State of the City Address 2018

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Good morning everyone. I would like to offer a warm welcome to the annual Mayor’s State of the City Address.

Thank you all very much for joining me this morning. It means a lot to have so many people here.

I would like to recognize the Burlington Chamber of Commerce for hosting this event, as they have done for many decades.

In particular, thank you to Keith Hoey and his team, Marty Staz and the board of directors, along with the volunteers and membership.Together, you facilitate many different programs and events throughout the year that helps bring the community together and build relationships that are essential to the prosperity of business in Burlington.

And thank you to all of today’s sponsors.

Congratulations to Bell for another successful “Bell Let’s Talk Day”.  Your efforts since 2010 are making a significant impact in de-stigmatizing mental illness.

Before I commence my remarks, I do want to comment on the format this year.

In preparation for this year’s state of the city address, I took a look at last year’s event and watched and listened to myself for the full 45 minute speech. That was very hard work. My team and I decided to break up the long winded 45 minute speech by shortening the formal speech and then breaking into an interview with Tim Caddigan, Senior Director of Programming from Cogeco asking me some questions which will include questions from a few of you who are here this morning.

You all have a question card at your table.  If you could please use it to write down your questions; there will be staff going around collecting these cards right after my speech, during a video presentation.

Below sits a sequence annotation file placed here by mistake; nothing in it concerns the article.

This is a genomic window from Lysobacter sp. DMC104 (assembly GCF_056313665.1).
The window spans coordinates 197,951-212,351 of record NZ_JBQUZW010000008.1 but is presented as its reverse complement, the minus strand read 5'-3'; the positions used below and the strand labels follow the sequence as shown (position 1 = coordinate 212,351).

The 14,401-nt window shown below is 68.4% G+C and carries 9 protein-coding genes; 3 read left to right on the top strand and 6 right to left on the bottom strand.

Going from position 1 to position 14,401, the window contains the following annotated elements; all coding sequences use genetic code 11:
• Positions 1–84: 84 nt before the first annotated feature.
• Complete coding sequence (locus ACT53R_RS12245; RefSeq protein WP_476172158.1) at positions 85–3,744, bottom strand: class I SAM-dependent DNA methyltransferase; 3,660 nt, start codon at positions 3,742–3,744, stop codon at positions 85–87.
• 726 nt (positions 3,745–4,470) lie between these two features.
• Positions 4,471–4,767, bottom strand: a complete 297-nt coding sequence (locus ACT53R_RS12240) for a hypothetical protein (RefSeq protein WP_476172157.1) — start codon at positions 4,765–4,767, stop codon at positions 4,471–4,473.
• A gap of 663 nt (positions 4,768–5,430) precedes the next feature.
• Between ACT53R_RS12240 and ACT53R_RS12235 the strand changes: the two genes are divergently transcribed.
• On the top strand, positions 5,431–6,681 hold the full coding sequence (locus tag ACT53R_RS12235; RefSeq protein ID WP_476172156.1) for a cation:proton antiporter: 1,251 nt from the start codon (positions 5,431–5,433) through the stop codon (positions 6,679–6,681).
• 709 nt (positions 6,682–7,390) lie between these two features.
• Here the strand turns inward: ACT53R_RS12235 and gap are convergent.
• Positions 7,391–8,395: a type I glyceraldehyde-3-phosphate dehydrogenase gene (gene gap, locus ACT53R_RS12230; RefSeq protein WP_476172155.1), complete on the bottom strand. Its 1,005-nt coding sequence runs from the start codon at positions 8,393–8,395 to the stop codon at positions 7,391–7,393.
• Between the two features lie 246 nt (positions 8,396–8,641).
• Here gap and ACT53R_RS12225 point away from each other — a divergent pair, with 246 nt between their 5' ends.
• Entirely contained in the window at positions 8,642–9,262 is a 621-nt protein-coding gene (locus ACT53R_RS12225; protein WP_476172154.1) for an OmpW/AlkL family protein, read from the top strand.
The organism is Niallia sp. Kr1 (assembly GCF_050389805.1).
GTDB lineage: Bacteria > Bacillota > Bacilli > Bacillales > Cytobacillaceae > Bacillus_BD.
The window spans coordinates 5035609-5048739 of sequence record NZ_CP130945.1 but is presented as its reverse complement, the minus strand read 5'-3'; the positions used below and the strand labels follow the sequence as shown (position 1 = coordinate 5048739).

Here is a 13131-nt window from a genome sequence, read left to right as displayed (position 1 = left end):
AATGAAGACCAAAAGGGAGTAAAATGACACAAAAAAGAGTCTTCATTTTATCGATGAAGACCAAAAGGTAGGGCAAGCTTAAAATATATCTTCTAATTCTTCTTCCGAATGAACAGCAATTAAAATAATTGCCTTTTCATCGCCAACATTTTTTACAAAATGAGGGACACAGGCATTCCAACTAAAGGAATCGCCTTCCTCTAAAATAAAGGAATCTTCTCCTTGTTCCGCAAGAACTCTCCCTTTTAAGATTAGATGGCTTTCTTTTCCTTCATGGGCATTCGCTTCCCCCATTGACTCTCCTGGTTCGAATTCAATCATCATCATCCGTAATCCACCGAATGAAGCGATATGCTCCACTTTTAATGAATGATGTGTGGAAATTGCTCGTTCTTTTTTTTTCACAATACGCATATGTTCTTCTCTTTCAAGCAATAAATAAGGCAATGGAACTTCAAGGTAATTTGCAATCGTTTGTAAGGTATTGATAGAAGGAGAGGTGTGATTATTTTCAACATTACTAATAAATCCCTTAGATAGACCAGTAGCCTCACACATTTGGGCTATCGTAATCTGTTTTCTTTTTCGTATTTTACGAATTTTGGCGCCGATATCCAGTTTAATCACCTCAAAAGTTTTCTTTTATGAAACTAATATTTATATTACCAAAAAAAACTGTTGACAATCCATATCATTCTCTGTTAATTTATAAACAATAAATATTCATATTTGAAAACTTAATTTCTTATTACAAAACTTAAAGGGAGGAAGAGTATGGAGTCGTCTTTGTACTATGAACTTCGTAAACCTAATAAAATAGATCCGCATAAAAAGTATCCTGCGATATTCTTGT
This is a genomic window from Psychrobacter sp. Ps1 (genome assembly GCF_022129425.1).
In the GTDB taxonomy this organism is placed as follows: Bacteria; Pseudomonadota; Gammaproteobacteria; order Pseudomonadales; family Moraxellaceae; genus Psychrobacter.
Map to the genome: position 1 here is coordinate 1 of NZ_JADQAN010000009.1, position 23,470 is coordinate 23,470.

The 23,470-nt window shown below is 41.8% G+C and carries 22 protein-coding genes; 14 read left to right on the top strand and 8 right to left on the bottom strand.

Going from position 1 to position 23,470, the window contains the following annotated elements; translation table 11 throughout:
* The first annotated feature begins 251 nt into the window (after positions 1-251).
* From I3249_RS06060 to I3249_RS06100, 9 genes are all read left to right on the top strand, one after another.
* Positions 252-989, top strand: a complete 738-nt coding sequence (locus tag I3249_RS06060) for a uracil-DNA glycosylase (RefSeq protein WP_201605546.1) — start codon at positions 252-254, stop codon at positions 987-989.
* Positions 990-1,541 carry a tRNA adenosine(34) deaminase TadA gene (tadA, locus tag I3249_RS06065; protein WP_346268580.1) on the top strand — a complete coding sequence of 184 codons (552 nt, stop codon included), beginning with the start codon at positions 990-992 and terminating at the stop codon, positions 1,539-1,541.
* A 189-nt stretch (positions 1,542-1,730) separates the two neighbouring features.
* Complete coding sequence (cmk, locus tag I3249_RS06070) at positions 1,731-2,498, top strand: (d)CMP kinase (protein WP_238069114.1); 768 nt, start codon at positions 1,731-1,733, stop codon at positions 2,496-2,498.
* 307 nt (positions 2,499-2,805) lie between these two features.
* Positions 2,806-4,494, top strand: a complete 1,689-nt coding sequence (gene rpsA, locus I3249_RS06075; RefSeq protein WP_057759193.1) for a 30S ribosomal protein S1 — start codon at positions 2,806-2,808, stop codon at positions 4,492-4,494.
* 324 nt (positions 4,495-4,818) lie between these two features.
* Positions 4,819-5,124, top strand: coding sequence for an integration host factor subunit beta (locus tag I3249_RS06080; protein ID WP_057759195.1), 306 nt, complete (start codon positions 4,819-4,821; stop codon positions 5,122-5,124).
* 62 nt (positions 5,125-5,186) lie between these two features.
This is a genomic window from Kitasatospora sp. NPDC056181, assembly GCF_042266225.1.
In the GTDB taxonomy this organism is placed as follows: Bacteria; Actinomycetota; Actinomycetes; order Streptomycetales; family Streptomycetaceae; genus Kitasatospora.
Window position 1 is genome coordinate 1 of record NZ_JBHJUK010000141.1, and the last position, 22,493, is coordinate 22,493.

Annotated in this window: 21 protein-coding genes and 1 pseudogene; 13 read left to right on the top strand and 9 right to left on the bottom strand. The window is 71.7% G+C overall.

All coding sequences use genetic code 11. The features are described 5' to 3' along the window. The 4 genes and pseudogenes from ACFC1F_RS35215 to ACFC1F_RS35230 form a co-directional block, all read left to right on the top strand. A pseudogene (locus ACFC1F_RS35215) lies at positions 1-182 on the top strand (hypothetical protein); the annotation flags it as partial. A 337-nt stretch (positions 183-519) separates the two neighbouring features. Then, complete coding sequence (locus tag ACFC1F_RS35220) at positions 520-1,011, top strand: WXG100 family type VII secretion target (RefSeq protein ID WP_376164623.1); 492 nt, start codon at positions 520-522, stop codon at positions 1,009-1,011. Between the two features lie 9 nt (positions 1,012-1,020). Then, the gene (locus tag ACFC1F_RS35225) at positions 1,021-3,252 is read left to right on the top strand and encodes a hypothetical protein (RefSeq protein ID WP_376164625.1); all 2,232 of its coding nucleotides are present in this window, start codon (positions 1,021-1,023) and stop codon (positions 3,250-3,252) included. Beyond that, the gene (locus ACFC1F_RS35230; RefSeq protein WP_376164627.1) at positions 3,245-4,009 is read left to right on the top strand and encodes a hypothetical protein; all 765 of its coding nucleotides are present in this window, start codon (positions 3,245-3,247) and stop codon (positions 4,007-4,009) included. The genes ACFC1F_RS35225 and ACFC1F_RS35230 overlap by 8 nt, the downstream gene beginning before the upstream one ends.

My colleagues from Burlington City Council are with us today. I am proud to work alongside these men and women who are deeply committed to our city.

Please welcome councillors Rick Craven, Marianne Meed Ward, John Taylor, Jack Dennison, Paul Sharman and Blair Lancaster.

Our City Manager James Ridge is here, along with many staff from the city today. I am proud of the dedicated, competent and caring staff working effectively every day to make this city the best it can be.

I am very pleased to welcome our regional Chair Gary Carr, Oakville Mayor Rob Burton, Halton Hills Mayor Rick Bonnette and Milton Mayor Gord Krantz. It is great working with you as we build strong communities and a prosperous region at Halton Regional Council.

It is a privilege and an honour to serve as Mayor of Burlington.

Each day I reflect on how grateful I am for everything that I have in my life. I am thankful for the education I have had growing up in Burlington.

I am thankful for my family, especially my wife Cheryl who is here with me this morning.

I firmly believe that we should all be grateful for where we live, whether it is Burlington, Oakville, Milton, Halton Hills or Hamilton. These are all great communities.

Now I have been inclusive and respectful of our neighbouring municipalities, I am going to focus on Burlington!

 

 Best Mid-Sized City in Canada

 If you haven’t heard, MoneySense Magazine has recognized Burlington as the best mid-sized city in Canada five years in a row.

We are the safest region in Canada. Burlington alone saw a thirty-one percent drop in crime over the last five years.

We have a healthy and resilient economy. Last year, our city added over twelve hundred jobs, an increase of eighty-eight percent year over year.

We continue to maintain a higher than average percentage of jobs to population ratio. We have the highest ratio in Halton Region, even higher than Waterloo Region or the cities of Markham, Brantford and Hamilton.

A significant number of Burlington families are financially stable.The latest census data shows that Burlington has an average household income that is twenty-five percent greater than the provincial average.